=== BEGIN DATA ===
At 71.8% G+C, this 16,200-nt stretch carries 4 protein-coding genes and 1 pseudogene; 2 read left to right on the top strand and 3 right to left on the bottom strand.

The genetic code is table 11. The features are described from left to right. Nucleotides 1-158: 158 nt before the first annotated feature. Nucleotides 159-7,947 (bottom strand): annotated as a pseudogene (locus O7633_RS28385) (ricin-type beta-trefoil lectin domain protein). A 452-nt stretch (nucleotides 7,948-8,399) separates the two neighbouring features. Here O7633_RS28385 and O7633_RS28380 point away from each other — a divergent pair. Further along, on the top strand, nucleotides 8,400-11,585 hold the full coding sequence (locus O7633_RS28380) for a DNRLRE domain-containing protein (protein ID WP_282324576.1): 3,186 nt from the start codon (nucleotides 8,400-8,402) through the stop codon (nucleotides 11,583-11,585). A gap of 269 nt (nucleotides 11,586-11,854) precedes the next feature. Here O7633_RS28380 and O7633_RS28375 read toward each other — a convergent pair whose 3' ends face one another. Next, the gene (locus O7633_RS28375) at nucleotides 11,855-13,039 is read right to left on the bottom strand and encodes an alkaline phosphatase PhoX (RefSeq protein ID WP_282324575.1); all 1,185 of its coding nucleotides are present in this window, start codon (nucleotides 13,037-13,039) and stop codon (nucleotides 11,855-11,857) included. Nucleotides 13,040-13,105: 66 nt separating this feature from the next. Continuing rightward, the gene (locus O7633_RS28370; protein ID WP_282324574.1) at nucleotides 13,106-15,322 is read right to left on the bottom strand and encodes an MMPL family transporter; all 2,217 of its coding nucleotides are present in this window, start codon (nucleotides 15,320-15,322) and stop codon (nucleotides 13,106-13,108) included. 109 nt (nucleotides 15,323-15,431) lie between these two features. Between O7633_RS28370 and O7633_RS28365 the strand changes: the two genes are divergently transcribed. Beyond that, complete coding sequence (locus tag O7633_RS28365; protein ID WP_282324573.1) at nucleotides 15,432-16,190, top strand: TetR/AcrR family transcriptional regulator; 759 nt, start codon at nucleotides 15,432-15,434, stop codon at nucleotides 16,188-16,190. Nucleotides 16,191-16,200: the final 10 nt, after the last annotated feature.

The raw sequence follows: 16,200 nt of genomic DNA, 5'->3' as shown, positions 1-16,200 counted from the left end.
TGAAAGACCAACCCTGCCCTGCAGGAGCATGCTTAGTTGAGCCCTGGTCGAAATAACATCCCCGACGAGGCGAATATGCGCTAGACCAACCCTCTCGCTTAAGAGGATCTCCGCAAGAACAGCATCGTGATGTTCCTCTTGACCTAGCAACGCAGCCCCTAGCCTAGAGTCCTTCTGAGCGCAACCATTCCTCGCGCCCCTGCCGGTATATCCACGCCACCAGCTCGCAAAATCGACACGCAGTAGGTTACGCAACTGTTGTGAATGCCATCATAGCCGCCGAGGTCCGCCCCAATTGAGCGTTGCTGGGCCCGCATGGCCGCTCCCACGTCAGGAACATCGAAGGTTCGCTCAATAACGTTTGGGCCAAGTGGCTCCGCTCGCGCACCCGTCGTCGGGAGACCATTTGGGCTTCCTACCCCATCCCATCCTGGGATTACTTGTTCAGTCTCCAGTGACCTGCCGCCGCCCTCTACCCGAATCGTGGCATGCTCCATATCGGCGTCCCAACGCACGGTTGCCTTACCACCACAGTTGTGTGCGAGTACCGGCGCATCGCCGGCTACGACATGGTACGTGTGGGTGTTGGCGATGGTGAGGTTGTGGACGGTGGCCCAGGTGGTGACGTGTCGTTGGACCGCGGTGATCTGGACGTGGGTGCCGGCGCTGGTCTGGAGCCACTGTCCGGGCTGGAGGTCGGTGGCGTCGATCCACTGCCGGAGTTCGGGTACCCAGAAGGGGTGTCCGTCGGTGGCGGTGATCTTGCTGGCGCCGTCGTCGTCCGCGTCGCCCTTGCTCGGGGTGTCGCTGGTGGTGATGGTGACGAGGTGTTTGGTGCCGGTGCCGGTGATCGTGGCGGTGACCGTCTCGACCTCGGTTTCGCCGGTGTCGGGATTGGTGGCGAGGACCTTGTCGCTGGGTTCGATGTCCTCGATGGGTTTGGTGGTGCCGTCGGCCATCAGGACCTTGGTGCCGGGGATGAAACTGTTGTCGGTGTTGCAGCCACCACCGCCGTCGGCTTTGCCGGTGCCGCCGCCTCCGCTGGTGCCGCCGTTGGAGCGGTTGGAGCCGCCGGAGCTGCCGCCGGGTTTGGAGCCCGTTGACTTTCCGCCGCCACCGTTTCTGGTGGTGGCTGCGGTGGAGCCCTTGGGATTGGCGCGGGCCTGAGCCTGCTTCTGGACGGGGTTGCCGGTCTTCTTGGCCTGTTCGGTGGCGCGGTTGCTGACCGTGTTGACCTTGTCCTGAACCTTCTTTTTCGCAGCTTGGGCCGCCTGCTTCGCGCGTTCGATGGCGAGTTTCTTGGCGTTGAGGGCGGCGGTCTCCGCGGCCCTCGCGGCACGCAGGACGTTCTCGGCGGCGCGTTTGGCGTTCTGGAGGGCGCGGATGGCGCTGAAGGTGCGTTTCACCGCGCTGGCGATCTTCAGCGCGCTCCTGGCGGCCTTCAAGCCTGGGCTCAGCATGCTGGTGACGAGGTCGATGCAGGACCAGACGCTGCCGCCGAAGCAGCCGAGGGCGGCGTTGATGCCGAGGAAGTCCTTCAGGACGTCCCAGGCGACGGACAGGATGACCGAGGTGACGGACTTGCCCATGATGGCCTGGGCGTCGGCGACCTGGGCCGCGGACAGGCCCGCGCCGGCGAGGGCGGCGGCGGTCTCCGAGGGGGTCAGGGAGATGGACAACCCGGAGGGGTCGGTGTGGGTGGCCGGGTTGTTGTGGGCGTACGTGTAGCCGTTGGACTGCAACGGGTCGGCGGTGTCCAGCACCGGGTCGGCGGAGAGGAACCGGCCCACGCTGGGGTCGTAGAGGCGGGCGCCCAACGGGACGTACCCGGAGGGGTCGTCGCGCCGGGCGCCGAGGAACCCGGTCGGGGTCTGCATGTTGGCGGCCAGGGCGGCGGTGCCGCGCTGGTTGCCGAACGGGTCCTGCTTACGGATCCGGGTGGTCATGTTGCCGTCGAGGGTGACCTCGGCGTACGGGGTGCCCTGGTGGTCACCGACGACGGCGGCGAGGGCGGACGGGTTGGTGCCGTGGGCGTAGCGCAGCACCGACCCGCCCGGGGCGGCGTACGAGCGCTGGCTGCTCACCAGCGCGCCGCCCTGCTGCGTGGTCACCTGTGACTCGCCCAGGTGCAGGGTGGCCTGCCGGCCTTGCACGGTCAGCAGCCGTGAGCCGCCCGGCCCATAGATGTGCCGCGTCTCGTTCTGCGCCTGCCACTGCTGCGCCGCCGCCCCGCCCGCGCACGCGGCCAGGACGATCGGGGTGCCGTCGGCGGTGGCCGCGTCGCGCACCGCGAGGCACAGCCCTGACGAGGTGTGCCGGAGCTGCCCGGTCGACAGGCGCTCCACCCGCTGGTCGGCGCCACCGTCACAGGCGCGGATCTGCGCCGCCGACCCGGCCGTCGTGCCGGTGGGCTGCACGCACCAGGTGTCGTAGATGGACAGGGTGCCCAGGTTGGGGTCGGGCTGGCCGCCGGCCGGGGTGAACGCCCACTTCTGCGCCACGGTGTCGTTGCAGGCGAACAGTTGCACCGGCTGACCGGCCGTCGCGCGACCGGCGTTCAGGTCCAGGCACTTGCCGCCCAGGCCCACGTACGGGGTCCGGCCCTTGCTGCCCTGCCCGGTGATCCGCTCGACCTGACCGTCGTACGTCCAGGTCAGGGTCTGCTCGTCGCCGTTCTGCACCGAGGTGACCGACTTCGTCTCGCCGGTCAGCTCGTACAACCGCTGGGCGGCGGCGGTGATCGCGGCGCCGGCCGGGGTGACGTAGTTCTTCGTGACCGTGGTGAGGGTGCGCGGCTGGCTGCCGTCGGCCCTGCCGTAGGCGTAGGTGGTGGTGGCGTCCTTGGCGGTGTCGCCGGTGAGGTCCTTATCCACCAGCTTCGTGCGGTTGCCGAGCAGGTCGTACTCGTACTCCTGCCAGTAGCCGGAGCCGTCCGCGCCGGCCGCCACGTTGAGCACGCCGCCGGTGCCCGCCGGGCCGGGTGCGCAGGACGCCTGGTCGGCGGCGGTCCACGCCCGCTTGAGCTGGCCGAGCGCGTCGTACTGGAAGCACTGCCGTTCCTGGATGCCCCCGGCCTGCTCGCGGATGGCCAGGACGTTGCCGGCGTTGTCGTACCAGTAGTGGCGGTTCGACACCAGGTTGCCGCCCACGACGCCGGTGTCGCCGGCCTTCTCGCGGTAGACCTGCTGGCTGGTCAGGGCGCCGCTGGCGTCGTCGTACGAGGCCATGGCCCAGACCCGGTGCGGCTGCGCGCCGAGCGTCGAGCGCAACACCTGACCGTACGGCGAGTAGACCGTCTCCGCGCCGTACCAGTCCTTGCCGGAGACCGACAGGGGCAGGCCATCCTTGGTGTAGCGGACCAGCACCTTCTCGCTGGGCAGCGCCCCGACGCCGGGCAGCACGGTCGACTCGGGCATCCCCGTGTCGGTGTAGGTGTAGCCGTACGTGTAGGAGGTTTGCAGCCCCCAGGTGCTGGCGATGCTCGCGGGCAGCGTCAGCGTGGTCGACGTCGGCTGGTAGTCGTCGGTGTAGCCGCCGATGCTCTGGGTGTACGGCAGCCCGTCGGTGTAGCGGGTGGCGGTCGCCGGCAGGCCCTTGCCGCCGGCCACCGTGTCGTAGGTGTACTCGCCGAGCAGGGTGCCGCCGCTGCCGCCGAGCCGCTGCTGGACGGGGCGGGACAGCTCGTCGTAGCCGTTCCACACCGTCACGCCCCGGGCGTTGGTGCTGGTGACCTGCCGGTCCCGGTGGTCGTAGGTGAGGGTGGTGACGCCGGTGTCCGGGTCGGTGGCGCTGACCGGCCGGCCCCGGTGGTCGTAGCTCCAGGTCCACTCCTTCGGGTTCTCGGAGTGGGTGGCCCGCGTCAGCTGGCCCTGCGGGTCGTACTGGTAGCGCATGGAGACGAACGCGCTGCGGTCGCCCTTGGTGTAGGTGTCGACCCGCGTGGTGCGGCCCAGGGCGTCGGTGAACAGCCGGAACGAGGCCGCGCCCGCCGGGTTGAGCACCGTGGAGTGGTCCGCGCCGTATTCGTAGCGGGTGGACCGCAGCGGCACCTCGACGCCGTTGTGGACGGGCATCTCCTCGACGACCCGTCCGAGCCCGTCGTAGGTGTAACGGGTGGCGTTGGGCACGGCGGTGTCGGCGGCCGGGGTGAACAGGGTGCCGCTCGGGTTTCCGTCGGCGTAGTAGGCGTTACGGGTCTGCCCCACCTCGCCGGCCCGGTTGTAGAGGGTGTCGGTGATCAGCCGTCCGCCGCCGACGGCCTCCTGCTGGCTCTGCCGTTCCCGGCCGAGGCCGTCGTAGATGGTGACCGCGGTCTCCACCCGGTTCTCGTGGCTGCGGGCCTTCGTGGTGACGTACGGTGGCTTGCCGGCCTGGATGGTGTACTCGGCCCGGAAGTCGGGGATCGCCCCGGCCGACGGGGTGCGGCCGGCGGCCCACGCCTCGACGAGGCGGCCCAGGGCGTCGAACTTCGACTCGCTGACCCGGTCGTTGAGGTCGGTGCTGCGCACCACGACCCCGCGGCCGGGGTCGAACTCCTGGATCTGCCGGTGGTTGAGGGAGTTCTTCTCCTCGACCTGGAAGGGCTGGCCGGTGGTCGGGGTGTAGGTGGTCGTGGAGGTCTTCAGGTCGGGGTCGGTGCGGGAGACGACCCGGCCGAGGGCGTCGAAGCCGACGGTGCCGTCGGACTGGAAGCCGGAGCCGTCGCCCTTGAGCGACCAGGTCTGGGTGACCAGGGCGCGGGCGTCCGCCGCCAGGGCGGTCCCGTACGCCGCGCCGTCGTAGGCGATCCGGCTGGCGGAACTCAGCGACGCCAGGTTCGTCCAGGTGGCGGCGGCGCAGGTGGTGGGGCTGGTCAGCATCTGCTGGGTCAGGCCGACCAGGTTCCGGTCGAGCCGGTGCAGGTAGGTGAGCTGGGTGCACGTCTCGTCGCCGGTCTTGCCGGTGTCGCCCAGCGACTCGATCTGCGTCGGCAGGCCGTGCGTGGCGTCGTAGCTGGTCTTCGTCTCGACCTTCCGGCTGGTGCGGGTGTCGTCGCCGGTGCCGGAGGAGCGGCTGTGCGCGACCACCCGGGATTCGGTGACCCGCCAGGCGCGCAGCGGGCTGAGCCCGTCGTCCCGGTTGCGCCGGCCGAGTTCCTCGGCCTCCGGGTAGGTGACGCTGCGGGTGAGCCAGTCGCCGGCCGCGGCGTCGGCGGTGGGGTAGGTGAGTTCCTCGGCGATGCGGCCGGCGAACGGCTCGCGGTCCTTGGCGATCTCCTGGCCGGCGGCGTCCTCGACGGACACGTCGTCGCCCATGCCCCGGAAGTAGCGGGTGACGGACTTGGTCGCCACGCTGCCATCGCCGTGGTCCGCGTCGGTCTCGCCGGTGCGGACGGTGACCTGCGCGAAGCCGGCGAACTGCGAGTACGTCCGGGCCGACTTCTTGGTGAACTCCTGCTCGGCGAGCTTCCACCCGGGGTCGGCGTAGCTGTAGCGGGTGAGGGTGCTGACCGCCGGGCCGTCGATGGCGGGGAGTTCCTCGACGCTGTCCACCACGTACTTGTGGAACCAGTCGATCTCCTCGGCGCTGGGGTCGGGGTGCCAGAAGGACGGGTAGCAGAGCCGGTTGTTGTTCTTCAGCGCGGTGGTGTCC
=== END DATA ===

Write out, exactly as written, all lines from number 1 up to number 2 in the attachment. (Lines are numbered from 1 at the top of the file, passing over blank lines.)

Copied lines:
At 71.8% G+C, this 16,200-nt stretch carries 4 protein-coding genes and 1 pseudogene; 2 read left to right on the top strand and 3 right to left on the bottom strand.

The genetic code is table 11. The features are described from left to right. Nucleotides 1-158: 158 nt before the first annotated feature. Nucleotides 159-7,947 (bottom strand): annotated as a pseudogene (locus O7633_RS28385) (ricin-type beta-trefoil lectin domain protein). A 452-nt stretch (nucleotides 7,948-8,399) separates the two neighbouring features. Here O7633_RS28385 and O7633_RS28380 point away from each other — a divergent pair. Further along, on the top strand, nucleotides 8,400-11,585 hold the full coding sequence (locus O7633_RS28380) for a DNRLRE domain-containing protein (protein ID WP_282324576.1): 3,186 nt from the start codon (nucleotides 8,400-8,402) through the stop codon (nucleotides 11,583-11,585). A gap of 269 nt (nucleotides 11,586-11,854) precedes the next feature. Here O7633_RS28380 and O7633_RS28375 read toward each other — a convergent pair whose 3' ends face one another. Next, the gene (locus O7633_RS28375) at nucleotides 11,855-13,039 is read right to left on the bottom strand and encodes an alkaline phosphatase PhoX (RefSeq protein ID WP_282324575.1); all 1,185 of its coding nucleotides are present in this window, start codon (nucleotides 13,037-13,039) and stop codon (nucleotides 11,855-11,857) included. Nucleotides 13,040-13,105: 66 nt separating this feature from the next. Continuing rightward, the gene (locus O7633_RS28370; protein ID WP_282324574.1) at nucleotides 13,106-15,322 is read right to left on the bottom strand and encodes an MMPL family transporter; all 2,217 of its coding nucleotides are present in this window, start codon (nucleotides 15,320-15,322) and stop codon (nucleotides 13,106-13,108) included. 109 nt (nucleotides 15,323-15,431) lie between these two features. Between O7633_RS28370 and O7633_RS28365 the strand changes: the two genes are divergently transcribed. Beyond that, complete coding sequence (locus tag O7633_RS28365; protein ID WP_282324573.1) at nucleotides 15,432-16,190, top strand: TetR/AcrR family transcriptional regulator; 759 nt, start codon at nucleotides 15,432-15,434, stop codon at nucleotides 16,188-16,190. Nucleotides 16,191-16,200: the final 10 nt, after the last annotated feature.